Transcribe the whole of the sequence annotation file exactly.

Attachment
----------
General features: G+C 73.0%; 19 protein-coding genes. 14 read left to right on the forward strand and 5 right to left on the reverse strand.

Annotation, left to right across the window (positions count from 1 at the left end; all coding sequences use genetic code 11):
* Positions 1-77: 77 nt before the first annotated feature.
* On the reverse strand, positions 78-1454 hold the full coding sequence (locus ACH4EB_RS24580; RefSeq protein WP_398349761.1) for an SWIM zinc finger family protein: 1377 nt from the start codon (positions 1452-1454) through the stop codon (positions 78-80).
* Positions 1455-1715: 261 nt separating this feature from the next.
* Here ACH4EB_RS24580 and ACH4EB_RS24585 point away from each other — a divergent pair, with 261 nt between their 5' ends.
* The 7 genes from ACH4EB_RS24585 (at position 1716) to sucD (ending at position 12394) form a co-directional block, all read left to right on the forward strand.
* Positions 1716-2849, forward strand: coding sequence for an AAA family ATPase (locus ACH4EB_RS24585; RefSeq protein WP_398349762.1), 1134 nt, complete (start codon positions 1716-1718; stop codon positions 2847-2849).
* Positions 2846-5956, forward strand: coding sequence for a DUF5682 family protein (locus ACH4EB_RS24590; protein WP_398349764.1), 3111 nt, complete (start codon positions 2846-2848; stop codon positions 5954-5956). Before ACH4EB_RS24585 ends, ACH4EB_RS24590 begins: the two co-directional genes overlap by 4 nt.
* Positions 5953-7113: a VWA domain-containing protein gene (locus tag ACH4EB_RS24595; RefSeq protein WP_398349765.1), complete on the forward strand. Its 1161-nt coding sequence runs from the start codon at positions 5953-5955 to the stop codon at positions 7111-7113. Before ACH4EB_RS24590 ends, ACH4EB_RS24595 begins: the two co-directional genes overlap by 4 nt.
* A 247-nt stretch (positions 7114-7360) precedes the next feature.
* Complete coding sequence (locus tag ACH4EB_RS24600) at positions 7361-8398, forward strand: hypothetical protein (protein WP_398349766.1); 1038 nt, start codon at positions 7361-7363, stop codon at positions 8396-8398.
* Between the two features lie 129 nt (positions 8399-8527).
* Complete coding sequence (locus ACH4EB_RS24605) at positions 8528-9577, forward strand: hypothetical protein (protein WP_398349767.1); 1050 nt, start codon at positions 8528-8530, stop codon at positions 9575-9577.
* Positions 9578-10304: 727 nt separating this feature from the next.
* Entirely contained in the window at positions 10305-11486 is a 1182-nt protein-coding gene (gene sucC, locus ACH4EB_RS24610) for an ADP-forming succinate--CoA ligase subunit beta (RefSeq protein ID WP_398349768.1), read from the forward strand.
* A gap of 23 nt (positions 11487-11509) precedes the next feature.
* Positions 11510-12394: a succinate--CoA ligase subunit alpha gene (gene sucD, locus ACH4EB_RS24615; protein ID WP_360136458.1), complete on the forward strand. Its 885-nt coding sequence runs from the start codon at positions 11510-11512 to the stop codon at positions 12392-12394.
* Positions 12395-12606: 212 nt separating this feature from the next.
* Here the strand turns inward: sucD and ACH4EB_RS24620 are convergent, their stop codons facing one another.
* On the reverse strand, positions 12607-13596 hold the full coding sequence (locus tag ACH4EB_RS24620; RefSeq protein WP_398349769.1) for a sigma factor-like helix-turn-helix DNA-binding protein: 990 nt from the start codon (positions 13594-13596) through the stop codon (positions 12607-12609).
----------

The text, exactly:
General features: G+C 73.0%; 19 protein-coding genes. 14 read left to right on the forward strand and 5 right to left on the reverse strand.

Annotation, left to right across the window (positions count from 1 at the left end; all coding sequences use genetic code 11):
* Positions 1-77: 77 nt before the first annotated feature.
* On the reverse strand, positions 78-1454 hold the full coding sequence (locus ACH4EB_RS24580; RefSeq protein WP_398349761.1) for an SWIM zinc finger family protein: 1377 nt from the start codon (positions 1452-1454) through the stop codon (positions 78-80).
* Positions 1455-1715: 261 nt separating this feature from the next.
* Here ACH4EB_RS24580 and ACH4EB_RS24585 point away from each other — a divergent pair, with 261 nt between their 5' ends.
* The 7 genes from ACH4EB_RS24585 (at position 1716) to sucD (ending at position 12394) form a co-directional block, all read left to right on the forward strand.
* Positions 1716-2849, forward strand: coding sequence for an AAA family ATPase (locus ACH4EB_RS24585; RefSeq protein WP_398349762.1), 1134 nt, complete (start codon positions 1716-1718; stop codon positions 2847-2849).
* Positions 2846-5956, forward strand: coding sequence for a DUF5682 family protein (locus ACH4EB_RS24590; protein WP_398349764.1), 3111 nt, complete (start codon positions 2846-2848; stop codon positions 5954-5956). Before ACH4EB_RS24585 ends, ACH4EB_RS24590 begins: the two co-directional genes overlap by 4 nt.
* Positions 5953-7113: a VWA domain-containing protein gene (locus tag ACH4EB_RS24595; RefSeq protein WP_398349765.1), complete on the forward strand. Its 1161-nt coding sequence runs from the start codon at positions 5953-5955 to the stop codon at positions 7111-7113. Before ACH4EB_RS24590 ends, ACH4EB_RS24595 begins: the two co-directional genes overlap by 4 nt.
* A 247-nt stretch (positions 7114-7360) precedes the next feature.
* Complete coding sequence (locus tag ACH4EB_RS24600) at positions 7361-8398, forward strand: hypothetical protein (protein WP_398349766.1); 1038 nt, start codon at positions 7361-7363, stop codon at positions 8396-8398.
* Between the two features lie 129 nt (positions 8399-8527).
* Complete coding sequence (locus ACH4EB_RS24605) at positions 8528-9577, forward strand: hypothetical protein (protein WP_398349767.1); 1050 nt, start codon at positions 8528-8530, stop codon at positions 9575-9577.
* Positions 9578-10304: 727 nt separating this feature from the next.
* Entirely contained in the window at positions 10305-11486 is a 1182-nt protein-coding gene (gene sucC, locus ACH4EB_RS24610) for an ADP-forming succinate--CoA ligase subunit beta (RefSeq protein ID WP_398349768.1), read from the forward strand.
* A gap of 23 nt (positions 11487-11509) precedes the next feature.
* Positions 11510-12394: a succinate--CoA ligase subunit alpha gene (gene sucD, locus ACH4EB_RS24615; protein ID WP_360136458.1), complete on the forward strand. Its 885-nt coding sequence runs from the start codon at positions 11510-11512 to the stop codon at positions 12392-12394.
* Positions 12395-12606: 212 nt separating this feature from the next.
* Here the strand turns inward: sucD and ACH4EB_RS24620 are convergent, their stop codons facing one another.
* On the reverse strand, positions 12607-13596 hold the full coding sequence (locus tag ACH4EB_RS24620; RefSeq protein WP_398349769.1) for a sigma factor-like helix-turn-helix DNA-binding protein: 990 nt from the start codon (positions 13594-13596) through the stop codon (positions 12607-12609).